The COVID-19 pandemic is having a significant impact on Americans’ mental health, according to the U.S. Centers for Disease Control and Prevention (CDC).
A survey conducted by the CDC found increased symptoms of anxiety and depression, as well as more frequent instances of substance use and suicidal ideation among U.S. adults. The study found that racial and ethnic minorities, young people, essential workers and adult caregivers were all at an increased risk.
More than 40 percent of the respondents who completed surveys during June reported an adverse mental or behavioral health condition, and 11 percent reported seriously considered suicide within the past 30 days.
It is important to note that while the survey results can be helpful for an overview of the situation, it can also raise more questions that provide answers. Such is the case for the prevalence of anxiety and depressive disorders . More people may be thinking about suicide, but no one knows if suicidal ideation is actually resulting in suicides as there is currently no data concerning how the COVID-19 pandemic is affecting the suicide rate.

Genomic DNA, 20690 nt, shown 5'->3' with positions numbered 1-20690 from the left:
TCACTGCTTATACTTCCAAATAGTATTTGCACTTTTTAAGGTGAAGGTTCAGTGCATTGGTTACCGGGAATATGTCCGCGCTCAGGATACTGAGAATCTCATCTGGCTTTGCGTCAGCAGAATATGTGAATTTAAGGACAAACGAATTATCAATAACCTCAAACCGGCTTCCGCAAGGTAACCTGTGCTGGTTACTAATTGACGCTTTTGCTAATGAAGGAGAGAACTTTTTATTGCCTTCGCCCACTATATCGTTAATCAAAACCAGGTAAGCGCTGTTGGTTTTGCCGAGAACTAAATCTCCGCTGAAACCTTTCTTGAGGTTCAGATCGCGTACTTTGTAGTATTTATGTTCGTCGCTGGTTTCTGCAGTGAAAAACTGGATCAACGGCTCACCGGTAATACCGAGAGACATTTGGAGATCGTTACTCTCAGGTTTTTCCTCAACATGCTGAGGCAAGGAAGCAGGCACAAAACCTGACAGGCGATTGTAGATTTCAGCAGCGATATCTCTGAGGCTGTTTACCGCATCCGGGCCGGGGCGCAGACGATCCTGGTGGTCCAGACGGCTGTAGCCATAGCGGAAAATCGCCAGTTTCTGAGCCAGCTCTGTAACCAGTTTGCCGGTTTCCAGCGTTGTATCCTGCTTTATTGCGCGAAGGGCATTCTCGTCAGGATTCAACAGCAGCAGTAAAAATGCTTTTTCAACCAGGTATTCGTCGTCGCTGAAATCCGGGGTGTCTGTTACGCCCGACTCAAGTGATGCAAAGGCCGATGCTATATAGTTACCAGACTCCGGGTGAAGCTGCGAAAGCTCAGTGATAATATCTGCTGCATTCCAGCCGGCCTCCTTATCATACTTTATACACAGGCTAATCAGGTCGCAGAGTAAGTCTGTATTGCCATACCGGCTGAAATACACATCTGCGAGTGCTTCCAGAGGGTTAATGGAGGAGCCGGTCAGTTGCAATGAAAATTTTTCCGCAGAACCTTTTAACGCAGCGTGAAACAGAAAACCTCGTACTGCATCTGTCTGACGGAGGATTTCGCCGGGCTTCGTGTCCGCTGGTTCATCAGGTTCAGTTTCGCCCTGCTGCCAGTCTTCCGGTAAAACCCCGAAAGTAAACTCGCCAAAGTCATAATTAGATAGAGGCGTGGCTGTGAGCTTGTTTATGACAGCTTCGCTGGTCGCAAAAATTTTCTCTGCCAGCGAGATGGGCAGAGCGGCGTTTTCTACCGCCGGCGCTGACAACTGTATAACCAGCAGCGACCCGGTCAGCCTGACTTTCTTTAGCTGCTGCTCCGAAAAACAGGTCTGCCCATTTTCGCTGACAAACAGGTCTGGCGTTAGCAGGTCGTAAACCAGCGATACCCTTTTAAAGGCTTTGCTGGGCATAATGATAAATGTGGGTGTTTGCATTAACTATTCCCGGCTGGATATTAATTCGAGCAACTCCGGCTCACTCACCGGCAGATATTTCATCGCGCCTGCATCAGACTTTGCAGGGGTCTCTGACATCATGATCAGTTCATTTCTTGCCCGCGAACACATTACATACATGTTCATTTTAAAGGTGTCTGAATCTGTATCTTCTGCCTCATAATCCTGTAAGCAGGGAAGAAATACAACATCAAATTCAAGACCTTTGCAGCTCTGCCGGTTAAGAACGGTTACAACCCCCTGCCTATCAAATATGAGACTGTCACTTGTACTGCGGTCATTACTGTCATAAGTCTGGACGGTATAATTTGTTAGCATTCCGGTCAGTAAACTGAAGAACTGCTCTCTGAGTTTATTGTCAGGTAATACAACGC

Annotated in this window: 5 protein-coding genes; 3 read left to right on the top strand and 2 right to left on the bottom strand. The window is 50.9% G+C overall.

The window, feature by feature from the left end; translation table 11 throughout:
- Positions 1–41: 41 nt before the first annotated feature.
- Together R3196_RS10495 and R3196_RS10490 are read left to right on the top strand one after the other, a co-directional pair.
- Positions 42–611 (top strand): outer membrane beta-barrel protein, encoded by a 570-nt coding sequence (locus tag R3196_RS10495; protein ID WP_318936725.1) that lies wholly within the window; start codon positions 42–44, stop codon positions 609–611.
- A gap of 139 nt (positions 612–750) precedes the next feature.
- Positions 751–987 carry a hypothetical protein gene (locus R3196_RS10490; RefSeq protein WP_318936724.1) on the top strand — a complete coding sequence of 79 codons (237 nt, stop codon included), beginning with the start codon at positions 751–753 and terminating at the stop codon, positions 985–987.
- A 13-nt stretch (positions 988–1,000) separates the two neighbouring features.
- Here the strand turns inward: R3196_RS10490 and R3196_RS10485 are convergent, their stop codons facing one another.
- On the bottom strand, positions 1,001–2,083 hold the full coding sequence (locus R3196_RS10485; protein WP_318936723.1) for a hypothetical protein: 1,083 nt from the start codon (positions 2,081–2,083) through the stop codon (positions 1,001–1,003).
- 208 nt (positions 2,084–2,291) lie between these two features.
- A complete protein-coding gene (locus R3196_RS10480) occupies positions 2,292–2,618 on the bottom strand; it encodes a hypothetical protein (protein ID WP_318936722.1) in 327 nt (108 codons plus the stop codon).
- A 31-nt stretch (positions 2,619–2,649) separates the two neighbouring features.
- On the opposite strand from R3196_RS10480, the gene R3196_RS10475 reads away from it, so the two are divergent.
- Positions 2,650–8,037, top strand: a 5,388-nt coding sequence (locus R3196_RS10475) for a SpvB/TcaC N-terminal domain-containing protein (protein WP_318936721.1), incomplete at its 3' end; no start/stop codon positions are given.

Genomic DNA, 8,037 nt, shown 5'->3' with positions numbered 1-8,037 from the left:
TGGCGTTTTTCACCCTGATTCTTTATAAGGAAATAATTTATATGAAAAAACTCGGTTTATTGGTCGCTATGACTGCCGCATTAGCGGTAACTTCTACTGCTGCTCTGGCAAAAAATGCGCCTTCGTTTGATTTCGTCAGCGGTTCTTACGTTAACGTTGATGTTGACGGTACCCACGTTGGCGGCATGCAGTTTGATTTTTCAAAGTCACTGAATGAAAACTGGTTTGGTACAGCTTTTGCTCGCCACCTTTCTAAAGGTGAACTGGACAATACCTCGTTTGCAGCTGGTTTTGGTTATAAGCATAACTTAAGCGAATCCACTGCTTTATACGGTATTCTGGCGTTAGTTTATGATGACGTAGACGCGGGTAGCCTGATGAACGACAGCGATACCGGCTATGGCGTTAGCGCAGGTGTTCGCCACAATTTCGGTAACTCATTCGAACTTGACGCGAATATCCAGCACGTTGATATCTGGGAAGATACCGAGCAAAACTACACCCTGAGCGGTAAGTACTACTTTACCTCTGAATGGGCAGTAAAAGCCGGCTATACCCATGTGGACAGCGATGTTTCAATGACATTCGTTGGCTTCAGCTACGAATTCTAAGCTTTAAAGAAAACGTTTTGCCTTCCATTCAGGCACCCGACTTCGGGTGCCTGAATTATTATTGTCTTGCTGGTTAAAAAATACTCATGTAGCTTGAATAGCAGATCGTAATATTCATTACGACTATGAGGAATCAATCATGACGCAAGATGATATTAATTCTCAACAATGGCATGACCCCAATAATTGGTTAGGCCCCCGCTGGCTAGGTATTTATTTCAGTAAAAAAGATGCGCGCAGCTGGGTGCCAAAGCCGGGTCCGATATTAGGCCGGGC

According to mental health experts, the importance of the study is the spotlight it shines on vulnerable populations.
More than half of essential workers reported at least one adverse mental or behavioral health symptom, and more than 20 percent reported suicidal thoughts.
When many people think of essential workers, nurses and doctors first come to mind. However, essential workers stretch fay beyond the health care field. Factory workers, custodians, grocery store clerks, public transit operators and more are all considered essential workers. Despite being labeled as “essential”, many of these workers do not have job security and therefore put their health, as well as the health of their families and loved ones, at risk to make ends meet.
The percentage of Hispanic and Black respondents who reported having seriously considered suicide was significantly higher—more than double—than White respondents.
Hispanic respondents also reported a higher rate of symptoms of anxiety disorder or depressive disorder than whites.
If you or someone you know may be struggling with suicidal thoughts you can call the U.S. National Suicide Prevention Lifeline at 800-273-TALK (8255) any time of day or night or chat online. Crisis Text Line provides free, 24/7, confidential support when you dial 741741.
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